Clid the Snail, a bizarre twin-stick shooter by the appropriately named developer Weird Beluga, makes a promising first impression with its odd setting and anthropomorphic character design. But it doesn’t take long for it to fall woefully short of its potential. Repetitive level design, muddy graphics, and arduously boring enemy encounters make the choice of a snail as the main character a little bit on the nose when it comes to the pace of the action.
The eponymous Clid is an ornery, cynical snail who loves to drink and tinker with weapons. The latter gets him kicked out of his settlement and sent into a blasted, post-apocalyptic world full of mutants and monsters who’ve used the discarded scraps of the old human world to create a newer, smaller one. Conceptually, this micro post-human world is an interesting place. Villages and outposts use discarded computer parts as building materials and CD’s as furniture. Every so often you’ll pass a human skull in the wild and someone will remark about the old Giants that used to roam this world.
Clid the Snail Preview Screenshots
The visuals often hamper themselves, though. Lighting is dark, each of the handful of locations all look like they’re in the same range of colors regardless if it’s a snowy mountain or an arid desert. A bloom-like effect lingers over everything, too, further muddying all of the environments. The little details of the slapdash constructs in the world get lost in this unfortunate effect. It’s hard to appreciate any small ornamentation when your point of view looks like a snail crawled over your camera lens.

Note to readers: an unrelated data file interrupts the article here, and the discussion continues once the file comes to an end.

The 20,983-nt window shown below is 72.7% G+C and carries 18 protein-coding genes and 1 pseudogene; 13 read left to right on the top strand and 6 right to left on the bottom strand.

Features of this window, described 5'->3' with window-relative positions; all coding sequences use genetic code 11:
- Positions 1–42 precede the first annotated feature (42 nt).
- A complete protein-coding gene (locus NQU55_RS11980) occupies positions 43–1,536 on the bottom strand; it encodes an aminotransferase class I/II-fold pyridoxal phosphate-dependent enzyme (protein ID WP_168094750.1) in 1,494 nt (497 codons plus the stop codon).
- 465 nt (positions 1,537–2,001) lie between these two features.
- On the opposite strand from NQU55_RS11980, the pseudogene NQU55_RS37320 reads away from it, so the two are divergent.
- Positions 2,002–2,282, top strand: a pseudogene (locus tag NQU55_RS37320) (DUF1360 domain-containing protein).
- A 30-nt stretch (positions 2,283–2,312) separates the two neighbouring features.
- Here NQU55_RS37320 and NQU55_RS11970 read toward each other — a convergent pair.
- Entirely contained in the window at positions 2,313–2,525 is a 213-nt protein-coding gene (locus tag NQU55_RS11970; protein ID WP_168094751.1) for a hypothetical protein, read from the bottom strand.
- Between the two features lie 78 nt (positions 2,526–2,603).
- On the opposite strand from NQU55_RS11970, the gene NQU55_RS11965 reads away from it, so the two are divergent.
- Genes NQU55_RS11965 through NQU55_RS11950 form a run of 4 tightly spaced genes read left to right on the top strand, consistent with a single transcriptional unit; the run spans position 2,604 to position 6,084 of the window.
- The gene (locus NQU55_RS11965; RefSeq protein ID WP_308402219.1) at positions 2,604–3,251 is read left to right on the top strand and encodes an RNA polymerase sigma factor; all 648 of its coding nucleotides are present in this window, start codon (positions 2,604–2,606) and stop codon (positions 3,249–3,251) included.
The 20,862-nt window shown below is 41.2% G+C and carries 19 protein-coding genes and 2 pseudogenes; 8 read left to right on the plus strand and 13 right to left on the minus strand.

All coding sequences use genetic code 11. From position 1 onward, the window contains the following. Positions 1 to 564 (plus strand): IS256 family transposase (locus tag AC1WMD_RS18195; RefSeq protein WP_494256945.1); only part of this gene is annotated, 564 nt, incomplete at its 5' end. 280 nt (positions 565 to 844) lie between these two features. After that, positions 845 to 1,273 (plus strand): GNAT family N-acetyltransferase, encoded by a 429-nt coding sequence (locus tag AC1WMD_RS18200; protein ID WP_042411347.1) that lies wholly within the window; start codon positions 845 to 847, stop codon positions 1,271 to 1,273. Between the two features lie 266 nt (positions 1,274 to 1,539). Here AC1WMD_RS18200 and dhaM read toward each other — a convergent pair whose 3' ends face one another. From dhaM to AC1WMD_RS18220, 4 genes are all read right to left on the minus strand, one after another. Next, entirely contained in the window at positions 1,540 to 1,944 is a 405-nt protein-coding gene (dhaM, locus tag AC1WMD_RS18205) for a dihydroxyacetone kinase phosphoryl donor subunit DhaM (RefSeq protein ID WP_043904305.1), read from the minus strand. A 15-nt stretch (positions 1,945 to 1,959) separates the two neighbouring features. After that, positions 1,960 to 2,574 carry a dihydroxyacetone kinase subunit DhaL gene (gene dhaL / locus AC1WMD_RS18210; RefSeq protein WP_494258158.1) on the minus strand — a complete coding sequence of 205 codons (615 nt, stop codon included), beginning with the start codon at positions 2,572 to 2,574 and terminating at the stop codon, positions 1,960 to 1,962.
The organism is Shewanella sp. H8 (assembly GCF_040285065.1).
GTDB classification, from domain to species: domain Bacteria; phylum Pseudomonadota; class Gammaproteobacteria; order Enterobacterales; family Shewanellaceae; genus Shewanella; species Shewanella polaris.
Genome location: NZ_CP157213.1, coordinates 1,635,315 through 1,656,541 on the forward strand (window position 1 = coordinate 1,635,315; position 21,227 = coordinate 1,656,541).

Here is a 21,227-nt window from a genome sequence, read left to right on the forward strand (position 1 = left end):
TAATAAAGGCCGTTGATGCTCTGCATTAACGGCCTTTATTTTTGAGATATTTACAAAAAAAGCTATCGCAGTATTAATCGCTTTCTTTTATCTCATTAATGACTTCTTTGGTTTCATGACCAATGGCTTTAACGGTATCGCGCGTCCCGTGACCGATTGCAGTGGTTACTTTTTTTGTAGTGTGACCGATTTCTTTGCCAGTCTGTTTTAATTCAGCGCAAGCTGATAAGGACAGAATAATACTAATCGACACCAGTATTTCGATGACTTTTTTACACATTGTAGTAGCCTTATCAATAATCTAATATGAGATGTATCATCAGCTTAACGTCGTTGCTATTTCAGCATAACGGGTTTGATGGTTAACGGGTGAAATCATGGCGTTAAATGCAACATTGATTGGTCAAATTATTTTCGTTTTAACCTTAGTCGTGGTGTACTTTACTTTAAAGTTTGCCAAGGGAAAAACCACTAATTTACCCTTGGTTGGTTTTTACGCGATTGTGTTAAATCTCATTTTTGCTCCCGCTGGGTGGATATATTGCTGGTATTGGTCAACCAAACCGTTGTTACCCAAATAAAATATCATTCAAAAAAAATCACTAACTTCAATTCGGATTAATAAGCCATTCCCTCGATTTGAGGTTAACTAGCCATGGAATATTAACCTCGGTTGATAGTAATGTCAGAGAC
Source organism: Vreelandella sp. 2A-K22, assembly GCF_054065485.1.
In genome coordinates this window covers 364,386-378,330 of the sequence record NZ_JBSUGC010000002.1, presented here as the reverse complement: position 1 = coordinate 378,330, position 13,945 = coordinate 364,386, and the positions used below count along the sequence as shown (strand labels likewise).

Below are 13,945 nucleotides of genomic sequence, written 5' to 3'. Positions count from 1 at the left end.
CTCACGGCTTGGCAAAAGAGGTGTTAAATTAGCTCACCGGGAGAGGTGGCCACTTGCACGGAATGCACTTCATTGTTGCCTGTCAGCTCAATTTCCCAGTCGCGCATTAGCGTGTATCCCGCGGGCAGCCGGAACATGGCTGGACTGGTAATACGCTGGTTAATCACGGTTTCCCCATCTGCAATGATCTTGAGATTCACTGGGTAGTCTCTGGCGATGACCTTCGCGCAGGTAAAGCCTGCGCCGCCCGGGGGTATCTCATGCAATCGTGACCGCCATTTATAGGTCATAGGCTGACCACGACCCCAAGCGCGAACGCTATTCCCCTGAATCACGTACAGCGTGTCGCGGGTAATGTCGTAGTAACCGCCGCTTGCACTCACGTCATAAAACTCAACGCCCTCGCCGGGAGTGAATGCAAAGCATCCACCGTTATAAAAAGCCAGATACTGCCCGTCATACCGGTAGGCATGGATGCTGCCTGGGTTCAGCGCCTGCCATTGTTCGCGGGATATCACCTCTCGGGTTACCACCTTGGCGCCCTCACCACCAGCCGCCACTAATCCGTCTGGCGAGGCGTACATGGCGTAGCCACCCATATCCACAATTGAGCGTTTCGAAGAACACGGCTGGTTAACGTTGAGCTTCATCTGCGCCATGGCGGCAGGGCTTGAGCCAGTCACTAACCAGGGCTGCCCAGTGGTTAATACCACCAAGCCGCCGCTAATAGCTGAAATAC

The story of this wandering rogue, the group of outcasts he meets, and their shared interest in saving their tiny world and making money doing so is predictable, but enjoyable. The writing is solid, with some clever quips here and there, but the Simlish-style gibberish voice acting doesn’t do the story justice. There is also a lot of expository monologuing to fill us in on past events that feel inessential to what’s happening in the present. Meanwhile, the characters in your ragtag group are all tropey yet enjoyable, well-written creatures that make all the other NPCs you meet feel shallow by comparison.
Besides sightseeing, you’ll spend a lot of time shooting your way through each stage in order to push back a plague that turned the local slug population into violent, berserk monsters. Clid’s arsenal is varied, with weapons like a flamethrower, lighting gun, and a shotgun at your disposal… but the problem is that aside from the shotgun and a few others, many of these weapons don’t feel very powerful. I almost never used anything but the main blaster’s charged shot because it often felt like the most efficient tool for nearly every job.
Enemies are very dumb, often just sprinting at you in a straight line, ripe for the shooting. Occasionally, an enemy arrives that forces you to think outside of the box, like big slug gladiators with tower shields that can’t be destroyed simply shooting at them, but that only pushed me as far as Clid’s secondary arsenal of grenades and mines. Outside of the more elaborate boss fights, the majority of the enemies in Clid the Snail are just various forms of melee goon that could never overcome the simple technique of being kited across the map and blasted one by one.
Level design and enemy encounters are largely repetitive over the five-hour journey. Most stages have a linear path to travel with the occasional branch to find weapon upgrades and the like, but they always culminate with Clid exterminating the slug menace in the local “lair,” a hive where waves of enemies spawn to stop you from destroying the core. These sections go on far too long, and there are no checkpoints during them, so if you die you have to start from the beginning. This horde-wave scenario finds its way into other non-lair portions as well, and it never feels fun or welcome.